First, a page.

Early childhood education and care (ECEC) is a critical policy issue for Canada's Indigenous people. For many years there has been a call for a sustainable Indigenous ECEC system that is controlled by Indigenous communities. Developing ECEC policy and programs that maintains Indigenous culture by adopting a culturally appropriate approach yet is flexible and robust enough to accommodate diverse needs has long been identified as a major concern.
On June 3, 2015, The Truth and Reconciliation Commission of Canada (TRC) released its findings and calls to action following a six year mandate during which the three Commissioners heard more than 6,750 survivor and witness statements from across the country. The TRC's call to action includes 94 recommendations on topics ranging from child welfare, preserving language and culture, promoting legal equity and strengthening information on missing children. Specific to ECEC, a recommendation in the substantial education section calls upon the federal, provincial, territorial, and Indigenous governments to develop culturally appropriate early childhood education programs for Indigenous families.
For a more clear depiction and imagery and to build a better understanding of the needs of the calls of action, more than 6,750 survivors and witnesses were called upon to provide statements of their experiences from around the country. These statements bring to life the reality for the Indigenous people and children and share stories of the love, laughter, and nurturing they received from their families. Survivors spoke about the love and respect they had for their elders as they shared their stories with the children, teaching and sharing with them their cultural values. Ultimately, the survivors spoke about happiness, togetherness, and the unity of their families before the residential schools. Amongst these survivors were intergenerational survivors whose parents had been survivors of the residential schools. The intergenerational survivors spoke about the trauma that was reflected in their parent's behaviors, and how their experiences at the residential schools negatively affected their ability to be parents.
The TRC is but the most recent Canada-wide inquiry into issues affecting Canada's Indigenous people. Some previous inquiries have recognized the importance of ECEC; in 1996, the Royal Commission on Aboriginal Peoples recommended that:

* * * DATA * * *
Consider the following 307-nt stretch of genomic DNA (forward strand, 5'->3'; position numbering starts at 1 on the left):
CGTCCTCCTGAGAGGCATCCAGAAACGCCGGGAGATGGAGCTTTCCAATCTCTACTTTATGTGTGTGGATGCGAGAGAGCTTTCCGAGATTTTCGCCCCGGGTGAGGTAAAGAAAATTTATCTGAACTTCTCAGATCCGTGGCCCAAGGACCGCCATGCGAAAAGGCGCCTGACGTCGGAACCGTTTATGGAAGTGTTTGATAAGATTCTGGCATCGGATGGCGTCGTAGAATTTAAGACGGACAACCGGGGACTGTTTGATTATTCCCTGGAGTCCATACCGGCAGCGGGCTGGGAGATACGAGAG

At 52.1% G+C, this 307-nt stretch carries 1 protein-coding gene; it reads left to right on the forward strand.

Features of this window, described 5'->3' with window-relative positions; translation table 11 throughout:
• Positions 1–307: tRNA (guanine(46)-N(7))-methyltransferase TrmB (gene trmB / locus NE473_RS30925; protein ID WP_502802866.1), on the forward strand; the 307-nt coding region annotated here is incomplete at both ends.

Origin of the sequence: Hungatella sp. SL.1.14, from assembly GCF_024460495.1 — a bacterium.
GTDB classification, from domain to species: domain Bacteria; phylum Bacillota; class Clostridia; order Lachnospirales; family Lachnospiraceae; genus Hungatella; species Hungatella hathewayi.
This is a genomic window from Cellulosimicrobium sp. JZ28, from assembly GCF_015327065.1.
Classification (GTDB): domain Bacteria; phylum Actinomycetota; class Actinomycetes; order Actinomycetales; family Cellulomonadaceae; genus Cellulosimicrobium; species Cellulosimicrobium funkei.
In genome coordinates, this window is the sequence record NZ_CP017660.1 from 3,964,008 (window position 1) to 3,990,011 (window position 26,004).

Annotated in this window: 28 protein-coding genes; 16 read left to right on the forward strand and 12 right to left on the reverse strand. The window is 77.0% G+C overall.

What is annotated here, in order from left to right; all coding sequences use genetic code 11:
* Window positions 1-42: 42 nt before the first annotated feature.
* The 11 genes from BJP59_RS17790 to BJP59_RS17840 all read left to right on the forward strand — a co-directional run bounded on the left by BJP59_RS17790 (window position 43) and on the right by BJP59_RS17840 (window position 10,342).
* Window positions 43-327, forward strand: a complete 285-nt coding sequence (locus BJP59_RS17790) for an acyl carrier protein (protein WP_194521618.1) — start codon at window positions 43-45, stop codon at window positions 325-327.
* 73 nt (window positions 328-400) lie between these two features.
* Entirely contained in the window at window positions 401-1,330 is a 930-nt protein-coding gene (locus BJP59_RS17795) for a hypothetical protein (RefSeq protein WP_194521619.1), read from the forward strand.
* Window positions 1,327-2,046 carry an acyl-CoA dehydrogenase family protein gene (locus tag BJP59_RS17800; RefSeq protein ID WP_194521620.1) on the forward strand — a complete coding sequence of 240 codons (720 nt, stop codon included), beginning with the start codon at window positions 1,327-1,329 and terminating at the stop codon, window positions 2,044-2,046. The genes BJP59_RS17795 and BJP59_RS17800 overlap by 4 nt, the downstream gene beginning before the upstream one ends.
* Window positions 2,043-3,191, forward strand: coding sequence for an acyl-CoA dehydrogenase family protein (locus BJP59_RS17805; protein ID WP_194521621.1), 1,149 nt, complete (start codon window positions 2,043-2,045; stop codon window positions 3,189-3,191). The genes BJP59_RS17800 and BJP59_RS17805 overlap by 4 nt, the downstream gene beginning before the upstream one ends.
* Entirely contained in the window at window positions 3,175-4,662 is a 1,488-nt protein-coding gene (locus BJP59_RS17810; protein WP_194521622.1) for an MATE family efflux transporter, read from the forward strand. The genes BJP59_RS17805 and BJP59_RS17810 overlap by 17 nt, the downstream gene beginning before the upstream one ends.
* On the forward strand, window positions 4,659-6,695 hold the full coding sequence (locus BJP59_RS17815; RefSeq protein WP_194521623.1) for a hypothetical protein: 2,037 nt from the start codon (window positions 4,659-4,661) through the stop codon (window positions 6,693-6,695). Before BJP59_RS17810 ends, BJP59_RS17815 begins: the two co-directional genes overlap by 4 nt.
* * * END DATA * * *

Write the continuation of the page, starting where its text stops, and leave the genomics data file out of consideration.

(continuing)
federal, provincial, and territorial governments co-operate to support an integrated early childhood funding strategy that a) extends early childhood education to all Aboriginal children regardless of residence; b) encourages programs that foster the physical, social, intellectual and spiritual development of children, reducing distinctions between child care, prevention and education; c) maximizes Aboriginal control over service design and administration; d) offers one-stop accessible funding; and e) promotes parental involvement and choice in early childhood education options.
The benefits of investment in the early years for Indigenous families are far-reaching. In addition to commonly discussed benefits of high quality ECEC programs, centres can be significant community hubs - locations where parents can build social capital and seek supportive resources. As Indigenous populations and children have been found to be especially vulnerable in the Canadian population, ECEC in the more than 600 First Nations and other communities where Indigenous families live is a vital issue for policy discussion.
A federal government publication on ECEC (Public Investments in ECEC 2010, available online at http://www.ecd-elcc.ca/eng/ecd/ececc/page00.shtml), includes the following contextual section:
"Aboriginal peoples" is a collective name for the original peoples of North America and their descendants. The Canadian constitution recognises three groups of Aboriginal people: Indians (commonly referred to as First Nations), Métis and Inuit. More than one million people in Canada identify themselves as an Aboriginal person, according to the 2006 Census.
Aboriginal communities are located in urban, rural and remote locations across Canada. They include: First Nations or Indian Bands, generally located on lands called reserves; Inuit communities located in Nunavut, the Northwest Territories, Northern Quebec (Nunavik) and Labrador; Métis communities; and communities of Aboriginal people (including Métis, Non-Status Indians, Inuit and First Nation individuals) in cities or towns which are not part of reserves or traditional territories.
Jurisdictional considerations regarding the planning and delivery of ECEC services are complex. Funding for on-reserve social programs is generally the responsibility of the Government of Canada, but some provincial governments may carry out regulation of on-reserve child care, while others do not. Social programs for other Aboriginal peoples may be a federal, provincial or territorial responsibility.
This Issue File is intended to promote discussion about how Indigenous child care and early childhood education features within policy debate about ECEC in Canada. It is organized into online documents and a list of useful resources including organizations, websites and other information. It builds on an earlier online CRRU Issue File titled Aboriginal Early Learning and Child Care: Policy Issues, compiled in 2011.
Special thanks to our CRRU interns, Vittoria Rotiroti and Jessica Trinh for their hard work on updating this important Issue File.